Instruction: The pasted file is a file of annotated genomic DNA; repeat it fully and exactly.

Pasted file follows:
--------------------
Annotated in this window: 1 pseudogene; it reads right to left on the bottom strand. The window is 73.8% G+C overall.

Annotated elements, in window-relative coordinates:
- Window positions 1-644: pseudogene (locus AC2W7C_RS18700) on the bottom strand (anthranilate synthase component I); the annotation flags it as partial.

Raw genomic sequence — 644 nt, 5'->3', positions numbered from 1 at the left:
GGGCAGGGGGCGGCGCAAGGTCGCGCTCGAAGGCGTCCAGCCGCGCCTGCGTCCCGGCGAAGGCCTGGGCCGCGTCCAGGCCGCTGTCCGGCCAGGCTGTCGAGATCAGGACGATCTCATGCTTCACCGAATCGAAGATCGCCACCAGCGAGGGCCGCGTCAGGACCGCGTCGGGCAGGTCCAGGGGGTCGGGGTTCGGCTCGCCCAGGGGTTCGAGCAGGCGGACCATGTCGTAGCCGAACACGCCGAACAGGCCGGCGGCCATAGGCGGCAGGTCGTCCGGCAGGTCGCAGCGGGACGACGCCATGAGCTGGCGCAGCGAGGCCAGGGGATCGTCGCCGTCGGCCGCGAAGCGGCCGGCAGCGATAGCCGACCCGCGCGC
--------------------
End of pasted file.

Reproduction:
Annotated in this window: 1 pseudogene; it reads right to left on the bottom strand. The window is 73.8% G+C overall.

Annotated elements, in window-relative coordinates:
- Window positions 1-644: pseudogene (locus AC2W7C_RS18700) on the bottom strand (anthranilate synthase component I); the annotation flags it as partial.

Raw genomic sequence — 644 nt, 5'->3', positions numbered from 1 at the left:
GGGCAGGGGGCGGCGCAAGGTCGCGCTCGAAGGCGTCCAGCCGCGCCTGCGTCCCGGCGAAGGCCTGGGCCGCGTCCAGGCCGCTGTCCGGCCAGGCTGTCGAGATCAGGACGATCTCATGCTTCACCGAATCGAAGATCGCCACCAGCGAGGGCCGCGTCAGGACCGCGTCGGGCAGGTCCAGGGGGTCGGGGTTCGGCTCGCCCAGGGGTTCGAGCAGGCGGACCATGTCGTAGCCGAACACGCCGAACAGGCCGGCGGCCATAGGCGGCAGGTCGTCCGGCAGGTCGCAGCGGGACGACGCCATGAGCTGGCGCAGCGAGGCCAGGGGATCGTCGCCGTCGGCCGCGAAGCGGCCGGCAGCGATAGCCGACCCGCGCGC